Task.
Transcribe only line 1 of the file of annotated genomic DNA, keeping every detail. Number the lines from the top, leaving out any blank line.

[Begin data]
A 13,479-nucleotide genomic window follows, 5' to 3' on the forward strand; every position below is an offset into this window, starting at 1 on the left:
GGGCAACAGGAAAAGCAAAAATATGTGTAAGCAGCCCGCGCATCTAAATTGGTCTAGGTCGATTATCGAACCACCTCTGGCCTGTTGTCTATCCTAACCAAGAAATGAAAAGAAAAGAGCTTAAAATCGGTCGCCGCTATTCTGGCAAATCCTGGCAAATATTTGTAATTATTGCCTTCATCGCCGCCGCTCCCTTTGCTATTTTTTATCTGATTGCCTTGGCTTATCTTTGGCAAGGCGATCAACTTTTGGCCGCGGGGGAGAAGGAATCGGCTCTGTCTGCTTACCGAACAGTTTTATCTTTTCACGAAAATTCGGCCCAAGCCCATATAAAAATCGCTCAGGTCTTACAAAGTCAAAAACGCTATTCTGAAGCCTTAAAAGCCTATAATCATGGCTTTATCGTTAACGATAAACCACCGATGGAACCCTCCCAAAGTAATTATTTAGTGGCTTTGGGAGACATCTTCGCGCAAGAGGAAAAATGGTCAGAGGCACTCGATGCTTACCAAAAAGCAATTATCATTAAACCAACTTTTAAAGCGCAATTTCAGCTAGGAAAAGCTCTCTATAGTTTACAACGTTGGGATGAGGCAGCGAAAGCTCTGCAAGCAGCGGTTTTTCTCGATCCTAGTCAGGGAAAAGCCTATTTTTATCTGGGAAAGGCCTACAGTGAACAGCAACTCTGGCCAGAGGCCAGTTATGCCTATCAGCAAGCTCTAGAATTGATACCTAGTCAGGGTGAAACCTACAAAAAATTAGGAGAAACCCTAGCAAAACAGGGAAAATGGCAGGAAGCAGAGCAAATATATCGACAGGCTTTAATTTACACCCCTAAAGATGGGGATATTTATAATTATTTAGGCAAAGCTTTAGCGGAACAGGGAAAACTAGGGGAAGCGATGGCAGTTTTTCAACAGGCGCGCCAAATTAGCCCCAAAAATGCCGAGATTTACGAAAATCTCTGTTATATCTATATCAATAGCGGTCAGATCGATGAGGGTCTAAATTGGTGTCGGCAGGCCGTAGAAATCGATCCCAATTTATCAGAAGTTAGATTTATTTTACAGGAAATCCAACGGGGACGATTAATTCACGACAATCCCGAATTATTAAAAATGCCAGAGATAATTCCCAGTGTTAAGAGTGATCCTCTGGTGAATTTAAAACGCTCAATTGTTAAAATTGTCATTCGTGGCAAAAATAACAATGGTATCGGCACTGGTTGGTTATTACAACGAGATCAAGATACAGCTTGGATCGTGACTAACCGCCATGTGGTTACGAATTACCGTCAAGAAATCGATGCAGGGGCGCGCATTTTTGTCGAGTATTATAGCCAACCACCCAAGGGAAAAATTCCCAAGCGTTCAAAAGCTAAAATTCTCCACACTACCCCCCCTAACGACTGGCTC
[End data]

A 13,479-nucleotide genomic window follows, 5' to 3' on the forward strand; every position below is an offset into this window, starting at 1 on the left: